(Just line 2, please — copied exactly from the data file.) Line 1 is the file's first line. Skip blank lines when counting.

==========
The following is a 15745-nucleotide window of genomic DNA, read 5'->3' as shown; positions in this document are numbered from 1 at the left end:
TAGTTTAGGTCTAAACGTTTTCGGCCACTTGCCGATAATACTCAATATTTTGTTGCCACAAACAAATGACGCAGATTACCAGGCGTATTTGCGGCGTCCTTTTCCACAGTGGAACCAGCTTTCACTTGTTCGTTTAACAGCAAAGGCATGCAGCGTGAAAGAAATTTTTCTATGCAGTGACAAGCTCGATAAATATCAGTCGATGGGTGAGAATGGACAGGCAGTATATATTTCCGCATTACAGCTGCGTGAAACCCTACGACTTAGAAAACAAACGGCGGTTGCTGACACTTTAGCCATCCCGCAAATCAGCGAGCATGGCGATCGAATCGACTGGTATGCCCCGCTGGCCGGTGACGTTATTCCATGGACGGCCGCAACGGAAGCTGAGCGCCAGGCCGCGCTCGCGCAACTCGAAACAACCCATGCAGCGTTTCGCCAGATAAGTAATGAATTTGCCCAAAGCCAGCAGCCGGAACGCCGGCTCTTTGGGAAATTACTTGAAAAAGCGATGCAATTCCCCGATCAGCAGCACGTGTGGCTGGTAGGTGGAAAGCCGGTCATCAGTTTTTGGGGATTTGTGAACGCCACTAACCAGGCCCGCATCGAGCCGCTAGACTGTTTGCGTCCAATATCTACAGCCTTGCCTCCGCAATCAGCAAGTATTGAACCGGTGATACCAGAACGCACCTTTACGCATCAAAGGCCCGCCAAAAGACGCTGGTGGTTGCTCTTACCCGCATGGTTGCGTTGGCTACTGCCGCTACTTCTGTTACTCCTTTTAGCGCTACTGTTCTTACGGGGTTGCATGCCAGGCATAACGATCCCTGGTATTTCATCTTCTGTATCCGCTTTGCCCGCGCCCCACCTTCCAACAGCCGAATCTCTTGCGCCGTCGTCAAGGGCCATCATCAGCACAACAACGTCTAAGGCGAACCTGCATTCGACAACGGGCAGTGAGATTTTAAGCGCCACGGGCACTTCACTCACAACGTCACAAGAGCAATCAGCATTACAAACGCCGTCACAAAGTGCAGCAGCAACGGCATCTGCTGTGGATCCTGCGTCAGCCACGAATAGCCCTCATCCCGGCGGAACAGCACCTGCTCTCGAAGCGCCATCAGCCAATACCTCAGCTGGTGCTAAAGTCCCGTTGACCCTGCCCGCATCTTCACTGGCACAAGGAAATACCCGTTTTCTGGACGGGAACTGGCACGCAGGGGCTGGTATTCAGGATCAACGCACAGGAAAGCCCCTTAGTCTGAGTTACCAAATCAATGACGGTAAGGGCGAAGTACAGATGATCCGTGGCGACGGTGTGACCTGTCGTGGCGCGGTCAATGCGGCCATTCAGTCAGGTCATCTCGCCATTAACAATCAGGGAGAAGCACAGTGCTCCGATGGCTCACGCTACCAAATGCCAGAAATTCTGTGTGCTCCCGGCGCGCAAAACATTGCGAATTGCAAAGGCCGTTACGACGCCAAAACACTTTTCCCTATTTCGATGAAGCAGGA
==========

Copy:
TAGTTTAGGTCTAAACGTTTTCGGCCACTTGCCGATAATACTCAATATTTTGTTGCCACAAACAAATGACGCAGATTACCAGGCGTATTTGCGGCGTCCTTTTCCACAGTGGAACCAGCTTTCACTTGTTCGTTTAACAGCAAAGGCATGCAGCGTGAAAGAAATTTTTCTATGCAGTGACAAGCTCGATAAATATCAGTCGATGGGTGAGAATGGACAGGCAGTATATATTTCCGCATTACAGCTGCGTGAAACCCTACGACTTAGAAAACAAACGGCGGTTGCTGACACTTTAGCCATCCCGCAAATCAGCGAGCATGGCGATCGAATCGACTGGTATGCCCCGCTGGCCGGTGACGTTATTCCATGGACGGCCGCAACGGAAGCTGAGCGCCAGGCCGCGCTCGCGCAACTCGAAACAACCCATGCAGCGTTTCGCCAGATAAGTAATGAATTTGCCCAAAGCCAGCAGCCGGAACGCCGGCTCTTTGGGAAATTACTTGAAAAAGCGATGCAATTCCCCGATCAGCAGCACGTGTGGCTGGTAGGTGGAAAGCCGGTCATCAGTTTTTGGGGATTTGTGAACGCCACTAACCAGGCCCGCATCGAGCCGCTAGACTGTTTGCGTCCAATATCTACAGCCTTGCCTCCGCAATCAGCAAGTATTGAACCGGTGATACCAGAACGCACCTTTACGCATCAAAGGCCCGCCAAAAGACGCTGGTGGTTGCTCTTACCCGCATGGTTGCGTTGGCTACTGCCGCTACTTCTGTTACTCCTTTTAGCGCTACTGTTCTTACGGGGTTGCATGCCAGGCATAACGATCCCTGGTATTTCATCTTCTGTATCCGCTTTGCCCGCGCCCCACCTTCCAACAGCCGAATCTCTTGCGCCGTCGTCAAGGGCCATCATCAGCACAACAACGTCTAAGGCGAACCTGCATTCGACAACGGGCAGTGAGATTTTAAGCGCCACGGGCACTTCACTCACAACGTCACAAGAGCAATCAGCATTACAAACGCCGTCACAAAGTGCAGCAGCAACGGCATCTGCTGTGGATCCTGCGTCAGCCACGAATAGCCCTCATCCCGGCGGAACAGCACCTGCTCTCGAAGCGCCATCAGCCAATACCTCAGCTGGTGCTAAAGTCCCGTTGACCCTGCCCGCATCTTCACTGGCACAAGGAAATACCCGTTTTCTGGACGGGAACTGGCACGCAGGGGCTGGTATTCAGGATCAACGCACAGGAAAGCCCCTTAGTCTGAGTTACCAAATCAATGACGGTAAGGGCGAAGTACAGATGATCCGTGGCGACGGTGTGACCTGTCGTGGCGCGGTCAATGCGGCCATTCAGTCAGGTCATCTCGCCATTAACAATCAGGGAGAAGCACAGTGCTCCGATGGCTCACGCTACCAAATGCCAGAAATTCTGTGTGCTCCCGGCGCGCAAAACATTGCGAATTGCAAAGGCCGTTACGACGCCAAAACACTTTTCCCTATTTCGATGAAGCAGGA